Author: Dave Price Director, Sirius Aviation Limited


The International Air Transport Association (IATA) is forecasting a recovery in fixed wing passenger traffic to be in excess (103%) of 2019 figures by 2024 and for 2022 the traveller numbers are expected to be 83% of 2019 levels. The demand has also not been seriously impacted by the omicron variant. Although there are some early signs the Ukraine conflict is having a significant impact on certain fixed wing aircraft types, while the pandemic has left the rotary business relatively unscathed.

The fixed wing recovery has been principally affected by the current travel restrictions that governments place on travel (especially in Asia-Pacific). However, the influence of the pandemic on global recovery is far from over and the pandemic has caused significant global airline losses (aviation industry total losses are expected to be $201 Billion in 2020-2022 - IATA World Air Transport Statistics).

With a large proportion of the global fleet still on the ground, airlines have taken on significant capital debt in a fight for survival. A lot of companies are restructuring in an attempt to manage fleet costs and liquidity with lessor payment deferrals and handing back of older aircraft types. Fleet strategies are under review including reductions and a renewed focus on sale and lease back deals with lessors.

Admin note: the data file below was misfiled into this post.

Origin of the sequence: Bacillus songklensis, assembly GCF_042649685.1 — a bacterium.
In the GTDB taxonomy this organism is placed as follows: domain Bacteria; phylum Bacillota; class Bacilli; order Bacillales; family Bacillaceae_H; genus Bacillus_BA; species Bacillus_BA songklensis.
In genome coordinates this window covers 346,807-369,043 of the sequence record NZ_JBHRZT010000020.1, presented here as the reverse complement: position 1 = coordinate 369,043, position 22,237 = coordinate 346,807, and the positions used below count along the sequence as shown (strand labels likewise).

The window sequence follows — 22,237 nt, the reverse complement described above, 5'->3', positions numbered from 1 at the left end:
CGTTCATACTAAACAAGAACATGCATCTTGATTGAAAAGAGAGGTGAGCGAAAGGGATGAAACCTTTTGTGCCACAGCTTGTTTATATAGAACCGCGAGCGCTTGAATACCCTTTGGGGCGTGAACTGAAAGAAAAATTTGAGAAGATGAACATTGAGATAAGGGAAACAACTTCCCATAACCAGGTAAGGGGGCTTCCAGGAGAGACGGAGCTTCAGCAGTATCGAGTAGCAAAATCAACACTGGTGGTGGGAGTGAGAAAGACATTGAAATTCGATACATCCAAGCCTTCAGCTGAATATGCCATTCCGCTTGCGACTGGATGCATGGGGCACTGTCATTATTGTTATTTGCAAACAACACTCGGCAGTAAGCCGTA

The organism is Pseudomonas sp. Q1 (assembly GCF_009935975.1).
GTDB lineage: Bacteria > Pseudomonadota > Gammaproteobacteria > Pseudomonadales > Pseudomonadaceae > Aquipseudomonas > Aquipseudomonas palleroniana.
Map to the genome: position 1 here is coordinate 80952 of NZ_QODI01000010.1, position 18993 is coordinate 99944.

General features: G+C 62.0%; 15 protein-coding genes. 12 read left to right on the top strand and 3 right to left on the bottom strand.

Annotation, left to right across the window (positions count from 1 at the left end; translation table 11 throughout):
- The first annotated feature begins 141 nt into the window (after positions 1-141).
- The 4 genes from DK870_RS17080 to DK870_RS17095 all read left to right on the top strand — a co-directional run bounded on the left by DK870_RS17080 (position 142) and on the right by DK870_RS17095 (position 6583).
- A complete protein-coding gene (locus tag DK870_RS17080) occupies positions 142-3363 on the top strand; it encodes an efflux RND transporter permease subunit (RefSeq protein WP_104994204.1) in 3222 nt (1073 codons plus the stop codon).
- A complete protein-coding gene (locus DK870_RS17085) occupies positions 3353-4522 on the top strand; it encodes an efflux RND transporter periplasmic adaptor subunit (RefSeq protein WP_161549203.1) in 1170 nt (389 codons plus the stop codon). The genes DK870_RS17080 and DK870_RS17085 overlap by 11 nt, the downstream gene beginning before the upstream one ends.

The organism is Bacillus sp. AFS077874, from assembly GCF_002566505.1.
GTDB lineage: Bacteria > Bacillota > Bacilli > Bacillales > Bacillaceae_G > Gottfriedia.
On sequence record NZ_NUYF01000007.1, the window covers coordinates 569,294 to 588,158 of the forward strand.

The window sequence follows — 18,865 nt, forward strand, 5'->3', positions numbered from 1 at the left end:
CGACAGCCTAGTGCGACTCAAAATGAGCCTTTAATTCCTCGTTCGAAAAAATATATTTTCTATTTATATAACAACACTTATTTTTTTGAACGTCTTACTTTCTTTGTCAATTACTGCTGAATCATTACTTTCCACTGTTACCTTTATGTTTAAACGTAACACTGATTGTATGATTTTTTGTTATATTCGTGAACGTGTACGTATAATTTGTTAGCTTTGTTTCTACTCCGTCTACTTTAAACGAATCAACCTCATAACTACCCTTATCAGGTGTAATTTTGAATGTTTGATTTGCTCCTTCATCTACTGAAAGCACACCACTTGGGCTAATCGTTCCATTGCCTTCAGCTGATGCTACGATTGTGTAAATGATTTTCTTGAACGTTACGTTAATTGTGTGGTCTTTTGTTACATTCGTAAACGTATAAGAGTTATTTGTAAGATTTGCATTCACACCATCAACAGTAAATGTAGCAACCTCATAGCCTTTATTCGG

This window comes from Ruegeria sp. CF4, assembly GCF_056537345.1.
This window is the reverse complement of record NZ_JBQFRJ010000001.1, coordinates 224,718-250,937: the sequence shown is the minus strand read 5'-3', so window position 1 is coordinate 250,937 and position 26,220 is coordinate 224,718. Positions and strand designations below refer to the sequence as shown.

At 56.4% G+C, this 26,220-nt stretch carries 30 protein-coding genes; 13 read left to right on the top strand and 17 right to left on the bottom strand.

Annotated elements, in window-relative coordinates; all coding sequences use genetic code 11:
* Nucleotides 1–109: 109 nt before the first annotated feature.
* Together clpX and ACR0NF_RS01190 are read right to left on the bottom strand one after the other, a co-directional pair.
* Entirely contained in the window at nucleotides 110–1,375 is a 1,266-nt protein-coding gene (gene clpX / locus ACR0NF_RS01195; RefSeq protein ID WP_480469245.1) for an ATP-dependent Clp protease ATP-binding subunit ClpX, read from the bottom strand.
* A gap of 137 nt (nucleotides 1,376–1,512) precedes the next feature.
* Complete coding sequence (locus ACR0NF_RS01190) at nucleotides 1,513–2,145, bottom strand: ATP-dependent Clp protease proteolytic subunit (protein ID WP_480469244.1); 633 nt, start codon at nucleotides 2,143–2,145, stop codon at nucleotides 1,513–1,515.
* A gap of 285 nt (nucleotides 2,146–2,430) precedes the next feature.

For Lessors, the current market environment has limited their options to transfer returned assets to new airline clients. With the global pandemic not behind us yet and the Ukraine conflict impact still to be fully understood, now is the time to give careful consideration to a number of key topics affecting fleet management of leased aircrafts.

Insurance Cover

While insurance is a requirement of any leasing agreement, the insurer wouldn’t have considered the risks of having large numbers of aircrafts in long term storage and the challenges associated with returning them to service at inception of the policy. But it could lead to significant number of unforeseen risks and associated costs.

The added operational risks involved in putting large numbers of aircrafts into long term storage are very real and sometimes not always obvious. So it is extremely the important to have full clarity on what is and isn’t covered. Aircrafts and their critical components and role equipment must be protected, monitored, inspected and stored in approved facilities. Plus, they should strictly adhere to the type certificate holders’ requirements or very significant additional risk and costs can happen. We should also not forget the additional ground risks that come with large numbers of aircrafts being parked up for long periods of time at airfields and storage facilities that were never designed for that purpose.

Make sure you check ‘Aircraft on Ground’ cover very carefully and start your insurance renewal review early.

Importance of Maintaining Existing Assets

At a time when there is an unprecedented number of aircrafts in storage and whilst we are operating in a market that’s still unpredictable, we must make sure they’re properly maintained, stored and the associated records are kept up to date. This is vital in avoiding potentially very costly component overhauls, repairs or failures, which could impact the availability of aircrafts needed to help recover the business.